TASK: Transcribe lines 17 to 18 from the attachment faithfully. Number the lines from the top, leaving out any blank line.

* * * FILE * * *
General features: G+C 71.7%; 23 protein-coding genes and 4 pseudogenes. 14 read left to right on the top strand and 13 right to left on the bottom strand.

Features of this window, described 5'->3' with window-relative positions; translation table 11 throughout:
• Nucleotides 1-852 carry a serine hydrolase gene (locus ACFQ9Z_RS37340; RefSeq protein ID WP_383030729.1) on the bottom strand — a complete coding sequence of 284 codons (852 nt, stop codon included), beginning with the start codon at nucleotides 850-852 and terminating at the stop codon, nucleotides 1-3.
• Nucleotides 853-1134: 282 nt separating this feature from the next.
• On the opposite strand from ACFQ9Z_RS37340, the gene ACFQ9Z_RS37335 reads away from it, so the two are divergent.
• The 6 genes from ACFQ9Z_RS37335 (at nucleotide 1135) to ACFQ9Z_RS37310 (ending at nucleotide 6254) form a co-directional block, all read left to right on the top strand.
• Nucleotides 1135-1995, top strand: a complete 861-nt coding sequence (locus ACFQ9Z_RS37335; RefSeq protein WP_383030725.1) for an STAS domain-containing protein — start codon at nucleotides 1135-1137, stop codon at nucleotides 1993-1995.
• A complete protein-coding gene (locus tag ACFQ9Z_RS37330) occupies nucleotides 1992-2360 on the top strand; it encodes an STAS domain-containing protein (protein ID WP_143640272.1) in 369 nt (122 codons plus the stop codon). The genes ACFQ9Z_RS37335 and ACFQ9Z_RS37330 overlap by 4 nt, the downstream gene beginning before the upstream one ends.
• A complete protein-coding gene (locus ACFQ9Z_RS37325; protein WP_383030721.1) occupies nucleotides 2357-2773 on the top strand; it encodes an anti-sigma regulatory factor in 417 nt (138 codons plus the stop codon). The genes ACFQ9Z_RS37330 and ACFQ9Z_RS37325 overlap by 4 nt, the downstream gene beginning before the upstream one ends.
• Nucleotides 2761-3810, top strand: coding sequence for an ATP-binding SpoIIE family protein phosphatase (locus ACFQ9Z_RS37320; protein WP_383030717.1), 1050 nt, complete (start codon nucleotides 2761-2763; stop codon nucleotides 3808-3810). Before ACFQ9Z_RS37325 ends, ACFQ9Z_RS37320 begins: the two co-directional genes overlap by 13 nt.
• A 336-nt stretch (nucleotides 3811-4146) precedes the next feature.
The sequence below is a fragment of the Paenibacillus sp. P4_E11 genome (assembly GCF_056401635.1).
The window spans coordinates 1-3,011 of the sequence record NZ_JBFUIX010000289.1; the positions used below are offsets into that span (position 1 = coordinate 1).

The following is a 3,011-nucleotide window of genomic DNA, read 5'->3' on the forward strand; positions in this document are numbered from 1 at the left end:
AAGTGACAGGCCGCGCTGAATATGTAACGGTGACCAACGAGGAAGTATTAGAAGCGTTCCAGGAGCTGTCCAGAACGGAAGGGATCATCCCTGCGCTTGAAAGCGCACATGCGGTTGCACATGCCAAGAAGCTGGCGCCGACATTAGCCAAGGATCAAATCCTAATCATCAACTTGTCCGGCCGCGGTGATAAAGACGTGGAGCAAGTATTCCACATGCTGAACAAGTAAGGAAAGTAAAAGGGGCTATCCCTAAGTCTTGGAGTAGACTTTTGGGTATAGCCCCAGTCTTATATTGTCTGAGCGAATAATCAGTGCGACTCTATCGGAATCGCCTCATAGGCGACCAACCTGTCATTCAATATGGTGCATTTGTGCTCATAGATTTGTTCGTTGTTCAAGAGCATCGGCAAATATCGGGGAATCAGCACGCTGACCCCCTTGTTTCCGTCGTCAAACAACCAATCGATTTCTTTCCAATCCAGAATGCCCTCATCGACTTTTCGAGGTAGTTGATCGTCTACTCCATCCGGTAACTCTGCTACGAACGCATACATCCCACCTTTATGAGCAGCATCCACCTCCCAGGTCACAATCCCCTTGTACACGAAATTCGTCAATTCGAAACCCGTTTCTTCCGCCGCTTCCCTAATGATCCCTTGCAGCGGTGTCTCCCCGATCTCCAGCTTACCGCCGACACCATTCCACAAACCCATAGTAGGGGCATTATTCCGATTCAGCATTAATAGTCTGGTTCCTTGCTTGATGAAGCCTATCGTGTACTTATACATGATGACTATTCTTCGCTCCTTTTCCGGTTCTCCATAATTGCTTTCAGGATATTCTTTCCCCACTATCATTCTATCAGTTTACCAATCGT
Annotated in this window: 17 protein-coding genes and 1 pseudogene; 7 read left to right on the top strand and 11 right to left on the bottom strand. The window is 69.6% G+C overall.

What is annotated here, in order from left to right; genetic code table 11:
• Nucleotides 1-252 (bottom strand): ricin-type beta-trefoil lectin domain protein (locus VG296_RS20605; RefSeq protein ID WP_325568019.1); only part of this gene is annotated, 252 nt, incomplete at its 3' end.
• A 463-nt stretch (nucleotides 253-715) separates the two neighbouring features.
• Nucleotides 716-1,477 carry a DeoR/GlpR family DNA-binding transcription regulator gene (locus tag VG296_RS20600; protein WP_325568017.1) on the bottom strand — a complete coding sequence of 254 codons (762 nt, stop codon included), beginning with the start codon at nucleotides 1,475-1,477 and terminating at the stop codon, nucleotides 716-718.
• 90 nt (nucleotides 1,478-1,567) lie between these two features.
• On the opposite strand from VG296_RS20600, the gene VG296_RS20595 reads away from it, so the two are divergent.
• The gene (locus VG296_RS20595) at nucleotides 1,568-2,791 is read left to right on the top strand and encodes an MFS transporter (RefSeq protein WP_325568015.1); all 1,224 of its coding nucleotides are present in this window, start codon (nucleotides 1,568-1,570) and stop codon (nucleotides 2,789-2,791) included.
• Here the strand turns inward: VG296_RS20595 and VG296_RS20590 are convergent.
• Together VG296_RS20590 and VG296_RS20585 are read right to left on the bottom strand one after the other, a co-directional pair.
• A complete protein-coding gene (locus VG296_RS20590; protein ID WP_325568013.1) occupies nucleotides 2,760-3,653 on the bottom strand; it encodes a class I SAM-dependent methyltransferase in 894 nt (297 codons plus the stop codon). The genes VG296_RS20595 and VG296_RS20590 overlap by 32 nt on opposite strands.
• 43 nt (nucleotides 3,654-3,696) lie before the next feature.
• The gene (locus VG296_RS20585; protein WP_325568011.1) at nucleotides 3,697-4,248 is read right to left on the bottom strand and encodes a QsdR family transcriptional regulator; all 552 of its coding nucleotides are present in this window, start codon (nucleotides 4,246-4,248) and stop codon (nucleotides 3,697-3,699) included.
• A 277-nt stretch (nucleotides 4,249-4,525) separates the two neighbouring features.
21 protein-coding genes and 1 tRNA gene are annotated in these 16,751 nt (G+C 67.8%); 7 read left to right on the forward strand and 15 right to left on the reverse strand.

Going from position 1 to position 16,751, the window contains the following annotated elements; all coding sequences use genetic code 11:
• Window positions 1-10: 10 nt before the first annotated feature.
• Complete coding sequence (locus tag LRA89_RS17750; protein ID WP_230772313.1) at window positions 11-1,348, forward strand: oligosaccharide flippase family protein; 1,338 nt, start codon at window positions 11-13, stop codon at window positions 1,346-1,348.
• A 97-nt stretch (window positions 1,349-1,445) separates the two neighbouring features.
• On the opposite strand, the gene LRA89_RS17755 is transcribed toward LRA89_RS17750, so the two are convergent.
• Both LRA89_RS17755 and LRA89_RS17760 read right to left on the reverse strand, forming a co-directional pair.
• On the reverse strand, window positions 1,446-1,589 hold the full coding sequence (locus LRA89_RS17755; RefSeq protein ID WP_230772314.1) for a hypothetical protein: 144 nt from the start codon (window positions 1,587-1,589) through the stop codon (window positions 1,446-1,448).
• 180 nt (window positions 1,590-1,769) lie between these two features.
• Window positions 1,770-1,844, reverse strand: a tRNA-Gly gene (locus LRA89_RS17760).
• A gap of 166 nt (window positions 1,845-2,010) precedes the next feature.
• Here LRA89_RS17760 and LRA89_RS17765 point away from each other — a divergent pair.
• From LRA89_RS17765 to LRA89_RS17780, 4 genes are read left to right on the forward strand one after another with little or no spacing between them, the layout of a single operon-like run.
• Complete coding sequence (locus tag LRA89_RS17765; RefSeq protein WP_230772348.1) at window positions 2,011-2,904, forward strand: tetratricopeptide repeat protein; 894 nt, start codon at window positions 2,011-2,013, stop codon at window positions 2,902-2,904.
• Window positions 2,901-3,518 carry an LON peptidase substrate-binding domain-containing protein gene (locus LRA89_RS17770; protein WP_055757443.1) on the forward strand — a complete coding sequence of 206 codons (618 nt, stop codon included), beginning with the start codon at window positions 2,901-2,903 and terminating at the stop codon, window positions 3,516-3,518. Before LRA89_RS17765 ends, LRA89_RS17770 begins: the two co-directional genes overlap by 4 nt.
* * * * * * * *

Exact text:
What is annotated here, in order from left to right; genetic code table 11:
• Nucleotides 1-252 (bottom strand): ricin-type beta-trefoil lectin domain protein (locus VG296_RS20605; RefSeq protein ID WP_325568019.1); only part of this gene is annotated, 252 nt, incomplete at its 3' end.